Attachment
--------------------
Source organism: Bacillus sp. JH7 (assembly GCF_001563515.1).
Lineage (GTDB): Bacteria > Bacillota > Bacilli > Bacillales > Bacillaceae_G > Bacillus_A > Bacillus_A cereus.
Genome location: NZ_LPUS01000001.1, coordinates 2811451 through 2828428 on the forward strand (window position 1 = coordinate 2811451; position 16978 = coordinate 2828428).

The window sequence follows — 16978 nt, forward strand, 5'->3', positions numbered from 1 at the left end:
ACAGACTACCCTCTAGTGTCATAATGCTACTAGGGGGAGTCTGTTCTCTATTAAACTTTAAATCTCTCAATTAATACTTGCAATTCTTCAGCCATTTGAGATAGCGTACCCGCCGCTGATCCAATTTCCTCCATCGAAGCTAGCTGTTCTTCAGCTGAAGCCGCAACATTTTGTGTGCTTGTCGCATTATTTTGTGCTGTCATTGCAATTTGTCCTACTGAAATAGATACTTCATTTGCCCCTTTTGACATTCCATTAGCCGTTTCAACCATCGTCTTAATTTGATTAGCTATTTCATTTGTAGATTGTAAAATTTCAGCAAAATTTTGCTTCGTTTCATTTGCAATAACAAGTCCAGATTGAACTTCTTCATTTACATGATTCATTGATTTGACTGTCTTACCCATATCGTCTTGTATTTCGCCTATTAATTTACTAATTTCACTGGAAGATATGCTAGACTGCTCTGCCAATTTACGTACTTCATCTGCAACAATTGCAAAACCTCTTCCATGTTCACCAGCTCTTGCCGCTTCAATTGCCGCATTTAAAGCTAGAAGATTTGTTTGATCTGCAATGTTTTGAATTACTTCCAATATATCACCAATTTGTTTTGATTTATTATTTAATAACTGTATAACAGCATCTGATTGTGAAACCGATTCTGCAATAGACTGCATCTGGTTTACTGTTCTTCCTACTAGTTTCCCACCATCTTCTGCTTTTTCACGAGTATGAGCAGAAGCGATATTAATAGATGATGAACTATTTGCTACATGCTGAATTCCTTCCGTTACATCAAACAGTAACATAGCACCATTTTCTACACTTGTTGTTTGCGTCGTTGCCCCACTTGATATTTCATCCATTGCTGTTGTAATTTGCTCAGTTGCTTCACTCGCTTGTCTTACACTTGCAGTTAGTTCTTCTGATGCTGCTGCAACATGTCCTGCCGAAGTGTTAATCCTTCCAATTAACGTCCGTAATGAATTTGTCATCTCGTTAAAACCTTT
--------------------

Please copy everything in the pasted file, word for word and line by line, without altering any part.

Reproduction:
Source organism: Bacillus sp. JH7 (assembly GCF_001563515.1).
Lineage (GTDB): Bacteria > Bacillota > Bacilli > Bacillales > Bacillaceae_G > Bacillus_A > Bacillus_A cereus.
Genome location: NZ_LPUS01000001.1, coordinates 2811451 through 2828428 on the forward strand (window position 1 = coordinate 2811451; position 16978 = coordinate 2828428).

The window sequence follows — 16978 nt, forward strand, 5'->3', positions numbered from 1 at the left end:
ACAGACTACCCTCTAGTGTCATAATGCTACTAGGGGGAGTCTGTTCTCTATTAAACTTTAAATCTCTCAATTAATACTTGCAATTCTTCAGCCATTTGAGATAGCGTACCCGCCGCTGATCCAATTTCCTCCATCGAAGCTAGCTGTTCTTCAGCTGAAGCCGCAACATTTTGTGTGCTTGTCGCATTATTTTGTGCTGTCATTGCAATTTGTCCTACTGAAATAGATACTTCATTTGCCCCTTTTGACATTCCATTAGCCGTTTCAACCATCGTCTTAATTTGATTAGCTATTTCATTTGTAGATTGTAAAATTTCAGCAAAATTTTGCTTCGTTTCATTTGCAATAACAAGTCCAGATTGAACTTCTTCATTTACATGATTCATTGATTTGACTGTCTTACCCATATCGTCTTGTATTTCGCCTATTAATTTACTAATTTCACTGGAAGATATGCTAGACTGCTCTGCCAATTTACGTACTTCATCTGCAACAATTGCAAAACCTCTTCCATGTTCACCAGCTCTTGCCGCTTCAATTGCCGCATTTAAAGCTAGAAGATTTGTTTGATCTGCAATGTTTTGAATTACTTCCAATATATCACCAATTTGTTTTGATTTATTATTTAATAACTGTATAACAGCATCTGATTGTGAAACCGATTCTGCAATAGACTGCATCTGGTTTACTGTTCTTCCTACTAGTTTCCCACCATCTTCTGCTTTTTCACGAGTATGAGCAGAAGCGATATTAATAGATGATGAACTATTTGCTACATGCTGAATTCCTTCCGTTACATCAAACAGTAACATAGCACCATTTTCTACACTTGTTGTTTGCGTCGTTGCCCCACTTGATATTTCATCCATTGCTGTTGTAATTTGCTCAGTTGCTTCACTCGCTTGTCTTACACTTGCAGTTAGTTCTTCTGATGCTGCTGCAACATGTCCTGCCGAAGTGTTAATCCTTCCAATTAACGTCCGTAATGAATTTGTCATCTCGTTAAAACCTTT